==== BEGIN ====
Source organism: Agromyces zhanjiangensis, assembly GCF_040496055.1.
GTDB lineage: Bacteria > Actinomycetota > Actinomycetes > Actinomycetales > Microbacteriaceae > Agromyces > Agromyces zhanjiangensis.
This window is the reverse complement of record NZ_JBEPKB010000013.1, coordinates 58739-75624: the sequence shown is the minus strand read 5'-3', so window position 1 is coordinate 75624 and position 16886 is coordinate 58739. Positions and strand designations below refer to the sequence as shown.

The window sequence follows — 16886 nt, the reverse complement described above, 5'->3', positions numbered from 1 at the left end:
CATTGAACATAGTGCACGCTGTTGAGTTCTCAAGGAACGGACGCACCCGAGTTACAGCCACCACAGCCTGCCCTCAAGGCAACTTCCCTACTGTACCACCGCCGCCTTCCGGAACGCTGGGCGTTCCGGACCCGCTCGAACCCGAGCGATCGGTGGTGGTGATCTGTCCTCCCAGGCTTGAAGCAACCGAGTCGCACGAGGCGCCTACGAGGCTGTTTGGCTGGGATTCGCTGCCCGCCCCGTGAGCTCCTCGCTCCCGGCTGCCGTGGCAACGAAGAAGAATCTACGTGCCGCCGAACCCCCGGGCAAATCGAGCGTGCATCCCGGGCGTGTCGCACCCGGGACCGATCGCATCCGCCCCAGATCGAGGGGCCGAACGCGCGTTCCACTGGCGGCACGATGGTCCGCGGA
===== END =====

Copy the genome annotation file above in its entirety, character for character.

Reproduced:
Source organism: Agromyces zhanjiangensis, assembly GCF_040496055.1.
GTDB lineage: Bacteria > Actinomycetota > Actinomycetes > Actinomycetales > Microbacteriaceae > Agromyces > Agromyces zhanjiangensis.
This window is the reverse complement of record NZ_JBEPKB010000013.1, coordinates 58739-75624: the sequence shown is the minus strand read 5'-3', so window position 1 is coordinate 75624 and position 16886 is coordinate 58739. Positions and strand designations below refer to the sequence as shown.

The window sequence follows — 16886 nt, the reverse complement described above, 5'->3', positions numbered from 1 at the left end:
CATTGAACATAGTGCACGCTGTTGAGTTCTCAAGGAACGGACGCACCCGAGTTACAGCCACCACAGCCTGCCCTCAAGGCAACTTCCCTACTGTACCACCGCCGCCTTCCGGAACGCTGGGCGTTCCGGACCCGCTCGAACCCGAGCGATCGGTGGTGGTGATCTGTCCTCCCAGGCTTGAAGCAACCGAGTCGCACGAGGCGCCTACGAGGCTGTTTGGCTGGGATTCGCTGCCCGCCCCGTGAGCTCCTCGCTCCCGGCTGCCGTGGCAACGAAGAAGAATCTACGTGCCGCCGAACCCCCGGGCAAATCGAGCGTGCATCCCGGGCGTGTCGCACCCGGGACCGATCGCATCCGCCCCAGATCGAGGGGCCGAACGCGCGTTCCACTGGCGGCACGATGGTCCGCGGA